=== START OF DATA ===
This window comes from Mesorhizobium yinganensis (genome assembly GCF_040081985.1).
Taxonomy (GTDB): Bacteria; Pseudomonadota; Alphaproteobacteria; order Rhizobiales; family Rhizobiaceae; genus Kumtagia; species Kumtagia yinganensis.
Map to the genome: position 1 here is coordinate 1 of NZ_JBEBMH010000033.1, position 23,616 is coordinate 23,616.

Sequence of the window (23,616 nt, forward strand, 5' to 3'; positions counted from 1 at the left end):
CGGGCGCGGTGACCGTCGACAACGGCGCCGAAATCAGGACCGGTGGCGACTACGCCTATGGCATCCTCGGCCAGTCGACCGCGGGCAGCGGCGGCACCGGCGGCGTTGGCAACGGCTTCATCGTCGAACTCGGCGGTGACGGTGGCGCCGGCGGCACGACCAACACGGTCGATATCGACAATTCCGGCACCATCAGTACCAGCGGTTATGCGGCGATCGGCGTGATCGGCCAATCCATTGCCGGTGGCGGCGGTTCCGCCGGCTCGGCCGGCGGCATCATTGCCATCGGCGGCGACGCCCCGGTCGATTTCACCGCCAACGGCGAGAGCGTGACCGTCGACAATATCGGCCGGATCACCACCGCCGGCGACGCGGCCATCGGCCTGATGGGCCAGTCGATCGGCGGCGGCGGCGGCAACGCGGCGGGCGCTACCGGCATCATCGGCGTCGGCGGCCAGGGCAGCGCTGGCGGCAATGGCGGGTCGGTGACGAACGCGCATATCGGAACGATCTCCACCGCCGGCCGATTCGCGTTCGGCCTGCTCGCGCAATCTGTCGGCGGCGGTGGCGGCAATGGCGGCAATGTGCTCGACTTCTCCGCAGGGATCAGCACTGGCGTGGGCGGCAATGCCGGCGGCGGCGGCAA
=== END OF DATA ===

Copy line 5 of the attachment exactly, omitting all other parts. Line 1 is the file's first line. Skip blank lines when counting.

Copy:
CGGGCGCGGTGACCGTCGACAACGGCGCCGAAATCAGGACCGGTGGCGACTACGCCTATGGCATCCTCGGCCAGTCGACCGCGGGCAGCGGCGGCACCGGCGGCGTTGGCAACGGCTTCATCGTCGAACTCGGCGGTGACGGTGGCGCCGGCGGCACGACCAACACGGTCGATATCGACAATTCCGGCACCATCAGTACCAGCGGTTATGCGGCGATCGGCGTGATCGGCCAATCCATTGCCGGTGGCGGCGGTTCCGCCGGCTCGGCCGGCGGCATCATTGCCATCGGCGGCGACGCCCCGGTCGATTTCACCGCCAACGGCGAGAGCGTGACCGTCGACAATATCGGCCGGATCACCACCGCCGGCGACGCGGCCATCGGCCTGATGGGCCAGTCGATCGGCGGCGGCGGCGGCAACGCGGCGGGCGCTACCGGCATCATCGGCGTCGGCGGCCAGGGCAGCGCTGGCGGCAATGGCGGGTCGGTGACGAACGCGCATATCGGAACGATCTCCACCGCCGGCCGATTCGCGTTCGGCCTGCTCGCGCAATCTGTCGGCGGCGGTGGCGGCAATGGCGGCAATGTGCTCGACTTCTCCGCAGGGATCAGCACTGGCGTGGGCGGCAATGCCGGCGGCGGCGGCAA